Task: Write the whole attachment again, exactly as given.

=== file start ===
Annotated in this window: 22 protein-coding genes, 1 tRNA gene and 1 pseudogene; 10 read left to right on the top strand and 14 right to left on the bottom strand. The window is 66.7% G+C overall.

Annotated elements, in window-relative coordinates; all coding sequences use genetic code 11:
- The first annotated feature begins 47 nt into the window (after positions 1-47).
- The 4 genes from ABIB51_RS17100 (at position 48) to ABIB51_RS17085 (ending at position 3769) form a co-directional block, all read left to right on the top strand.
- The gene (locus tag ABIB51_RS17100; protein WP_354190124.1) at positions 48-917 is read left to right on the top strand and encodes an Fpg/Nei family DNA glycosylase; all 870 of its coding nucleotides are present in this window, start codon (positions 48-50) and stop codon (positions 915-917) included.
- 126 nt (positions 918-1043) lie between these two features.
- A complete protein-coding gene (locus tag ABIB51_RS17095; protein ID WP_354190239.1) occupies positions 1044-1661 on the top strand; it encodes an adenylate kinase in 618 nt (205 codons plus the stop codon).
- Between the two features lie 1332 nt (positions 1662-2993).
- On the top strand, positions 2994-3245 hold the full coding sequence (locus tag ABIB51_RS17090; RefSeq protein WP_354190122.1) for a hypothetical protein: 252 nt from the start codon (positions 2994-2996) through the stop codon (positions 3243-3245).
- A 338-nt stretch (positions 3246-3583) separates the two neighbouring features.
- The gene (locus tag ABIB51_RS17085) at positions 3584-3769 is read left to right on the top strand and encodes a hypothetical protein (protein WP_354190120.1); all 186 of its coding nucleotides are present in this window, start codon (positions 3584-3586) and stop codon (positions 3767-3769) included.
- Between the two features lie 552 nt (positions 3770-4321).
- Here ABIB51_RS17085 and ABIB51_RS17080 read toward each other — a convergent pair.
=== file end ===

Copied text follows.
Annotated in this window: 22 protein-coding genes, 1 tRNA gene and 1 pseudogene; 10 read left to right on the top strand and 14 right to left on the bottom strand. The window is 66.7% G+C overall.

Annotated elements, in window-relative coordinates; all coding sequences use genetic code 11:
- The first annotated feature begins 47 nt into the window (after positions 1-47).
- The 4 genes from ABIB51_RS17100 (at position 48) to ABIB51_RS17085 (ending at position 3769) form a co-directional block, all read left to right on the top strand.
- The gene (locus tag ABIB51_RS17100; protein WP_354190124.1) at positions 48-917 is read left to right on the top strand and encodes an Fpg/Nei family DNA glycosylase; all 870 of its coding nucleotides are present in this window, start codon (positions 48-50) and stop codon (positions 915-917) included.
- 126 nt (positions 918-1043) lie between these two features.
- A complete protein-coding gene (locus tag ABIB51_RS17095; protein ID WP_354190239.1) occupies positions 1044-1661 on the top strand; it encodes an adenylate kinase in 618 nt (205 codons plus the stop codon).
- Between the two features lie 1332 nt (positions 1662-2993).
- On the top strand, positions 2994-3245 hold the full coding sequence (locus tag ABIB51_RS17090; RefSeq protein WP_354190122.1) for a hypothetical protein: 252 nt from the start codon (positions 2994-2996) through the stop codon (positions 3243-3245).
- A 338-nt stretch (positions 3246-3583) separates the two neighbouring features.
- The gene (locus tag ABIB51_RS17085) at positions 3584-3769 is read left to right on the top strand and encodes a hypothetical protein (protein WP_354190120.1); all 186 of its coding nucleotides are present in this window, start codon (positions 3584-3586) and stop codon (positions 3767-3769) included.
- Between the two features lie 552 nt (positions 3770-4321).
- Here ABIB51_RS17085 and ABIB51_RS17080 read toward each other — a convergent pair.